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FAENA. An exhibition by Nandipha Mntambo at the Iziko National Gallery until November 10. LUCINDA JOLLY reviews:
TWENTY-EIGHT-year-old Nandipha Mntambo is this year’s winner of The Standard Bank Young Artist of the Year for Visual Art.
This exhibition, Faena, which consists of sculptural moulds, a dvd, photographs and stitched drawings, is housed in a stark but airy, limbic lit space where shadows stretch across an open floor. The environment could be a dance floor or even, with a stretch of imagination, an empty bull ring.
While the title Faena refers to a “dance with death” which happens towards the end of a bullfight “when the matador must prove his courage and artistry”, it has other meanings too. “Duty” and “a dirty trick”.
In past exhibitions, Mntambo, who is often assumed to be a male artist, has given us photographs, bronze busts, lots of sculpted cowhides and constructions of hooves and tails. Whether she is playing Zeus, Narcissus, the raped Europa or a matador she uses her body and gender to play all the roles while exploring and subverting myths and legends. Picasso’s Minotaur series, Titian’s Rape of Europa and Caravaggio’s Narcissus are all cited as influences.
Suspended from the roof are Mntambo’s trademark moulded animal hides. She has been working with cowhide for the last seven years. Once interested in forensic pathology as a career, she chose the medium after a dream about cows.
In an interview with Ruth Simboa, Mntambo suggests that the context of her medium, cowhide has been too easily confined to stereotypical cultural projections such as lobola. Her work is more about “an experience of the animal” by humans and the position the cow occupies in different civilisations and cultures.
In this wider context it is easy to see her connection with Chinese artist Zhang Huan who also uses his body and cowhide as a medium. Huan’s use of scale and the attraction and repulsion his work generates is also found in Mntambo’s work.
Hollow shells of cowhide are moulded into the shapes of elegant, narrow-waisted, high-tailed, pert- breasted women associated with Latin dancers. The exposed fibre- glass interiors shine with a slickness reminiscent of death as in freshly skinned beast or birth as in vernix caseosa, the protective waxy substance that covers a newborn’s skin.
In an interview with Lawrence Weschler Mntambo explains how the viewer’s physical body takes the place of her body used for the moulds.
Occasionally a horn serves as an arm, but for the rest these shells are without extremities. Although static, their tails, fringes, ruches and the spilling folds – not quite of the same intensity of those that surround Bernini’s St Theresa – suggest a dynamic point at which movement is just about to commence or abruptly cease.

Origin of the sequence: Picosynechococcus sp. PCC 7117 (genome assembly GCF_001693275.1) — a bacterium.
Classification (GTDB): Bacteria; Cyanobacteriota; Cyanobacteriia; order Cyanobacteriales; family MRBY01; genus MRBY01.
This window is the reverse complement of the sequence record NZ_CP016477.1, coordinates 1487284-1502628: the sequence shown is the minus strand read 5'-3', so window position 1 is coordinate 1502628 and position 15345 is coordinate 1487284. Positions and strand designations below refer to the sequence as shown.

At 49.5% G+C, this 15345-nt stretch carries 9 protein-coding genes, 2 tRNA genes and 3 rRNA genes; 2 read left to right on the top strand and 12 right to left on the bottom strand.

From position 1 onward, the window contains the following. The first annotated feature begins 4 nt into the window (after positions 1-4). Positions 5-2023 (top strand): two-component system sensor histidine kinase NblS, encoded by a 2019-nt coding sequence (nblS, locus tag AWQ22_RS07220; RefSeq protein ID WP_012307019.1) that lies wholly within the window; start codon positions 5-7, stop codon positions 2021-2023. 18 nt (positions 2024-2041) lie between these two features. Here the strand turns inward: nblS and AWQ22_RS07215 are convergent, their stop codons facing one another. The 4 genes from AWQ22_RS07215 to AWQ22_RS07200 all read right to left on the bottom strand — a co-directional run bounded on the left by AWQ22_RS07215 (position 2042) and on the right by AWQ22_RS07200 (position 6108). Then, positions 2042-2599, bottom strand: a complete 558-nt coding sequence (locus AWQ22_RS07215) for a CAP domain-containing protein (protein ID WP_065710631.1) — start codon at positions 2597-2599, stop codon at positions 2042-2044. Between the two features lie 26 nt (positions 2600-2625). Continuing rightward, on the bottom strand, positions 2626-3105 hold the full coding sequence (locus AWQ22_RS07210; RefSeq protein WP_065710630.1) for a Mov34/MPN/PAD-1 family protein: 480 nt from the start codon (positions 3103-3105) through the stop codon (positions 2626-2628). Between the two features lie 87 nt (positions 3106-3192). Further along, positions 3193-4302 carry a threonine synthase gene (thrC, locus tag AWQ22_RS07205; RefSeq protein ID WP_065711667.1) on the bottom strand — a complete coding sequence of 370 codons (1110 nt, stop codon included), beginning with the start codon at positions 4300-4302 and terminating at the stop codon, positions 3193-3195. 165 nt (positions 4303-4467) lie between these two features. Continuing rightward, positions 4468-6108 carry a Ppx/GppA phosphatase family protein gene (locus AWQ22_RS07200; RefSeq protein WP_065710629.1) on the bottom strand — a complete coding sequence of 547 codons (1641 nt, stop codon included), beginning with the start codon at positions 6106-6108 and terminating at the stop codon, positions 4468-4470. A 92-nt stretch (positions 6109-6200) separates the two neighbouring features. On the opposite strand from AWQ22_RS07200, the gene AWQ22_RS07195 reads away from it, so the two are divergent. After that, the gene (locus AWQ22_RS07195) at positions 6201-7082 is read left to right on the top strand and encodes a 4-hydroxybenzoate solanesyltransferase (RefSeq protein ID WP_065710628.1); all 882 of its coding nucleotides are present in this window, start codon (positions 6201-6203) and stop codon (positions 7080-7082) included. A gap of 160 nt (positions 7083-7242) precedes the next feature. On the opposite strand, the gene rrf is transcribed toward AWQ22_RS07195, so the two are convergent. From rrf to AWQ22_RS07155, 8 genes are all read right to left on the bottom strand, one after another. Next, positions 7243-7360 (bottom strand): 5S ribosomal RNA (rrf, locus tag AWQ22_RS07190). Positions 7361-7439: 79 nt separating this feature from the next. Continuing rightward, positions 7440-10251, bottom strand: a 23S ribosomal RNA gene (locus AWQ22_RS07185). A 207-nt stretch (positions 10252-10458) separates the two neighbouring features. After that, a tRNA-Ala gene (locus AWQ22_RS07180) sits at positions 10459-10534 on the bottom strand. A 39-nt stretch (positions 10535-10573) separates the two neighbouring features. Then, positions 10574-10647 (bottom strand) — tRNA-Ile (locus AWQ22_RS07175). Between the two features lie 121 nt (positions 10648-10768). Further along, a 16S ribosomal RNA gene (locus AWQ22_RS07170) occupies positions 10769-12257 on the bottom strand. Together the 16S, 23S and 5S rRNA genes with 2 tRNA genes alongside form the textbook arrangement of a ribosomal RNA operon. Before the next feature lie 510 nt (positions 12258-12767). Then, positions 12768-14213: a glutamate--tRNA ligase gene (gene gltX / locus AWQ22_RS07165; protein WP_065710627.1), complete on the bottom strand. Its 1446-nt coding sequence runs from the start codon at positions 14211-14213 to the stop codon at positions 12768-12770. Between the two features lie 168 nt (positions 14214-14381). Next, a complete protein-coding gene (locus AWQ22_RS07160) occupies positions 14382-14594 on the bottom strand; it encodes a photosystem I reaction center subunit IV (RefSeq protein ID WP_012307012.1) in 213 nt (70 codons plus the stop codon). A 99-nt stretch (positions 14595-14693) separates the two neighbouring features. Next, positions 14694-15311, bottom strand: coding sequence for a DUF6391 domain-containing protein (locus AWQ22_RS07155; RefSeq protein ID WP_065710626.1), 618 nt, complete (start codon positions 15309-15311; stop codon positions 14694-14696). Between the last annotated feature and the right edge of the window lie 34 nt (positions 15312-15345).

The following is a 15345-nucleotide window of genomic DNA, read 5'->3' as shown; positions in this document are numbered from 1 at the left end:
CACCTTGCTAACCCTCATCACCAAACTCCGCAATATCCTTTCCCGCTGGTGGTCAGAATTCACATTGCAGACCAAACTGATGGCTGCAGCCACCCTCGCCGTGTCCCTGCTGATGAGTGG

The included animal tails provide both a humorous counterpoint to such furred elegance and are suggestive of the therianthrope figures found in San art where it is thought that figures are drawn with hooves or horns to indicate shape-shifting shamans in a trance state.
These sculptured shells possess an interchangeable grace of both the animal within and the human animal. Themes of life and death, movement and stillness, passion and calm and the many aspects of fluid sexuality are all present.
There is something about the headless, extremity-less figures which suggest Yinka Shonibare’s mannequins dressed in period costumes fashioned from wax-resist fabric.
This fabric associated with African dress, in fact, is the product of western manufacturers. Using this contradiction Shonibare draws our attention to the artificiality of culture. Mntambo works in the same spirit which “subverts expected associations” around living “presence, femininity, sexuality and vulnerability”.
Mntambo explained to Simbao about growing up with opposites, the antidote to which “was trying to find the in-between space”. Her father was a Methodist minister who was into resolving conflicts and so that family often found themselves in situations where they were the only black family. Centrally placed in the exhibition is an elegant, female couple engaged in a mirroring of each other.
Vela Sikubhekile (Reveal yourself we are watching) is moulded from spotted cowhide and Retrato de um lutador (Portrait of a fighter) is made of a duskier hide. In a far corner a single lone figure fashioned from a paler, curlier hide, is titled Entrar (Enter).
Mntambo originally worked with darker hides and this shift may have something to do with a growing interest in the Indian god Shiva’s vehicle, a pure white bull, who was rendered immobile for behaving badly.
The title of the video Paso Doble (Double Step) is a dancing term which is based on the drama of a bullfight. The traditional roles of male and female in dance and those between the male matador and his female cloak have been subverted.
Two photographs titled Nftombi mfana and Inkunzi emnyama show Mntambo in bullfighting stances with a furred cloak around her “suit of lights”. These are from previous exhibitions and provide a link to past works.
The walls are hung with stitched “drawing” on paper. Although they lack the resolve and certainty, so present in the above works, the drawings may however hint at Mntambo’s way forward in new untried directions. We look forward.
l Iziko, National Gallery, Government Avenue, Company's Garden. Gallery hours are 10am to 5pm Tuesdays to Sundays. Call 021 467 4660.